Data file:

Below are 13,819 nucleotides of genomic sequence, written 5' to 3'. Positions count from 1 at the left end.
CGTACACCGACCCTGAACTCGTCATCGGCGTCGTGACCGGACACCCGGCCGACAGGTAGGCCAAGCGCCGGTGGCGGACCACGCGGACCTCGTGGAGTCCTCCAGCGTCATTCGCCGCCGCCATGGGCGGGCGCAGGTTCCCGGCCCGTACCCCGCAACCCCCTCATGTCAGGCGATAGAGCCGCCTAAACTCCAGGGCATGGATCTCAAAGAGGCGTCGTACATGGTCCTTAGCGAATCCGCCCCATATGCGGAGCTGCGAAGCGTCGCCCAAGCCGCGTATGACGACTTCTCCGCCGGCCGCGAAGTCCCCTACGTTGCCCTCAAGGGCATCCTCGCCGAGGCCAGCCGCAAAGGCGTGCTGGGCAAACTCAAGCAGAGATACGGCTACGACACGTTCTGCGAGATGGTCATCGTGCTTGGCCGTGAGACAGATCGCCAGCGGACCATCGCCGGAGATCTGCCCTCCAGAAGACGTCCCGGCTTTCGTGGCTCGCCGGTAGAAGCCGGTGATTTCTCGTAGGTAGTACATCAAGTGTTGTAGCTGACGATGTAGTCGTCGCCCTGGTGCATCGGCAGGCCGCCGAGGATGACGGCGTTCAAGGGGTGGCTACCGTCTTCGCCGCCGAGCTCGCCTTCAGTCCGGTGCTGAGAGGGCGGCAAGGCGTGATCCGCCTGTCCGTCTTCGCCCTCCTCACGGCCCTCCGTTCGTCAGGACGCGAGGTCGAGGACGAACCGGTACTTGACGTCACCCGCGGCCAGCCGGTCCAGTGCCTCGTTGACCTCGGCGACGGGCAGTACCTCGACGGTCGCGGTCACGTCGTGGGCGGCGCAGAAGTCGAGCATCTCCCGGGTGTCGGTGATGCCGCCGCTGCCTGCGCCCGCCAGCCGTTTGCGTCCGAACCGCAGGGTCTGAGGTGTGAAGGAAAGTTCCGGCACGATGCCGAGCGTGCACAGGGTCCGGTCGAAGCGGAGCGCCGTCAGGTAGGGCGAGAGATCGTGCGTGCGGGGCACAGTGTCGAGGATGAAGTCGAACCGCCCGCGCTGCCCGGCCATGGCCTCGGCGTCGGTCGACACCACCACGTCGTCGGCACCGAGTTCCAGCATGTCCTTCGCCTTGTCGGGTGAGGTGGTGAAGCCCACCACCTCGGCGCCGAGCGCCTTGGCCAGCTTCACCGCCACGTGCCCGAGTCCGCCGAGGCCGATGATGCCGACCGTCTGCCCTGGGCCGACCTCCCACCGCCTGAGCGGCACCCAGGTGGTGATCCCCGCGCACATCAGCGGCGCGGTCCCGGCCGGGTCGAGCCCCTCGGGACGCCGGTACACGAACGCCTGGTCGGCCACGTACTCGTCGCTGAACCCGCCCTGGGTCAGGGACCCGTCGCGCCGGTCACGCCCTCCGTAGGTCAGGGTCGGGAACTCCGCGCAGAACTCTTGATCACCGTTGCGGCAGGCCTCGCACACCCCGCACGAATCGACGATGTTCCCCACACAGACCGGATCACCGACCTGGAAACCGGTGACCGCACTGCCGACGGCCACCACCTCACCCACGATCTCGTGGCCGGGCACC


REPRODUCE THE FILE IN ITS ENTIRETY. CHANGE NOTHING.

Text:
Below are 13,819 nucleotides of genomic sequence, written 5' to 3'. Positions count from 1 at the left end.
CGTACACCGACCCTGAACTCGTCATCGGCGTCGTGACCGGACACCCGGCCGACAGGTAGGCCAAGCGCCGGTGGCGGACCACGCGGACCTCGTGGAGTCCTCCAGCGTCATTCGCCGCCGCCATGGGCGGGCGCAGGTTCCCGGCCCGTACCCCGCAACCCCCTCATGTCAGGCGATAGAGCCGCCTAAACTCCAGGGCATGGATCTCAAAGAGGCGTCGTACATGGTCCTTAGCGAATCCGCCCCATATGCGGAGCTGCGAAGCGTCGCCCAAGCCGCGTATGACGACTTCTCCGCCGGCCGCGAAGTCCCCTACGTTGCCCTCAAGGGCATCCTCGCCGAGGCCAGCCGCAAAGGCGTGCTGGGCAAACTCAAGCAGAGATACGGCTACGACACGTTCTGCGAGATGGTCATCGTGCTTGGCCGTGAGACAGATCGCCAGCGGACCATCGCCGGAGATCTGCCCTCCAGAAGACGTCCCGGCTTTCGTGGCTCGCCGGTAGAAGCCGGTGATTTCTCGTAGGTAGTACATCAAGTGTTGTAGCTGACGATGTAGTCGTCGCCCTGGTGCATCGGCAGGCCGCCGAGGATGACGGCGTTCAAGGGGTGGCTACCGTCTTCGCCGCCGAGCTCGCCTTCAGTCCGGTGCTGAGAGGGCGGCAAGGCGTGATCCGCCTGTCCGTCTTCGCCCTCCTCACGGCCCTCCGTTCGTCAGGACGCGAGGTCGAGGACGAACCGGTACTTGACGTCACCCGCGGCCAGCCGGTCCAGTGCCTCGTTGACCTCGGCGACGGGCAGTACCTCGACGGTCGCGGTCACGTCGTGGGCGGCGCAGAAGTCGAGCATCTCCCGGGTGTCGGTGATGCCGCCGCTGCCTGCGCCCGCCAGCCGTTTGCGTCCGAACCGCAGGGTCTGAGGTGTGAAGGAAAGTTCCGGCACGATGCCGAGCGTGCACAGGGTCCGGTCGAAGCGGAGCGCCGTCAGGTAGGGCGAGAGATCGTGCGTGCGGGGCACAGTGTCGAGGATGAAGTCGAACCGCCCGCGCTGCCCGGCCATGGCCTCGGCGTCGGTCGACACCACCACGTCGTCGGCACCGAGTTCCAGCATGTCCTTCGCCTTGTCGGGTGAGGTGGTGAAGCCCACCACCTCGGCGCCGAGCGCCTTGGCCAGCTTCACCGCCACGTGCCCGAGTCCGCCGAGGCCGATGATGCCGACCGTCTGCCCTGGGCCGACCTCCCACCGCCTGAGCGGCACCCAGGTGGTGATCCCCGCGCACATCAGCGGCGCGGTCCCGGCCGGGTCGAGCCCCTCGGGACGCCGGTACACGAACGCCTGGTCGGCCACGTACTCGTCGCTGAACCCGCCCTGGGTCAGGGACCCGTCGCGCCGGTCACGCCCTCCGTAGGTCAGGGTCGGGAACTCCGCGCAGAACTCTTGATCACCGTTGCGGCAGGCCTCGCACACCCCGCACGAATCGACGATGTTCCCCACACAGACCGGATCACCGACCTGGAAACCGGTGACCGCACTGCCGACGGCCACCACCTCACCCACGATCTCGTGGCCGGGCACC